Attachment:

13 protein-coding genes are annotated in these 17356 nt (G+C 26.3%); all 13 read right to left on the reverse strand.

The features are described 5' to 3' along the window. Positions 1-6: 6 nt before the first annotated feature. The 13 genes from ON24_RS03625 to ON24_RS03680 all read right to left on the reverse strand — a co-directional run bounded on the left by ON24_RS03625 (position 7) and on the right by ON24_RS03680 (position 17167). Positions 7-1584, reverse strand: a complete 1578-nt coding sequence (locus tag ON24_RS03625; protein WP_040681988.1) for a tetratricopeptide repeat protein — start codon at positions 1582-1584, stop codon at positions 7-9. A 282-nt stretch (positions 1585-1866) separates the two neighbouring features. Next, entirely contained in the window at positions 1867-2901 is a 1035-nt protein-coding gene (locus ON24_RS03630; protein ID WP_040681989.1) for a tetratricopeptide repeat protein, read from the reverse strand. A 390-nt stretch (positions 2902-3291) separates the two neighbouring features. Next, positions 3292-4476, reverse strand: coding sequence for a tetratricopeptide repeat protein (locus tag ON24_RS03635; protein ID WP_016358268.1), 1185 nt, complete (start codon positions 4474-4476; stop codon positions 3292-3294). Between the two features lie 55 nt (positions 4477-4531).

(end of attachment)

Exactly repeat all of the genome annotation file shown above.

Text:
13 protein-coding genes are annotated in these 17356 nt (G+C 26.3%); all 13 read right to left on the reverse strand.

The features are described 5' to 3' along the window. Positions 1-6: 6 nt before the first annotated feature. The 13 genes from ON24_RS03625 to ON24_RS03680 all read right to left on the reverse strand — a co-directional run bounded on the left by ON24_RS03625 (position 7) and on the right by ON24_RS03680 (position 17167). Positions 7-1584, reverse strand: a complete 1578-nt coding sequence (locus tag ON24_RS03625; protein WP_040681988.1) for a tetratricopeptide repeat protein — start codon at positions 1582-1584, stop codon at positions 7-9. A 282-nt stretch (positions 1585-1866) separates the two neighbouring features. Next, entirely contained in the window at positions 1867-2901 is a 1035-nt protein-coding gene (locus ON24_RS03630; protein ID WP_040681989.1) for a tetratricopeptide repeat protein, read from the reverse strand. A 390-nt stretch (positions 2902-3291) separates the two neighbouring features. Next, positions 3292-4476, reverse strand: coding sequence for a tetratricopeptide repeat protein (locus tag ON24_RS03635; protein ID WP_016358268.1), 1185 nt, complete (start codon positions 4474-4476; stop codon positions 3292-3294). Between the two features lie 55 nt (positions 4477-4531).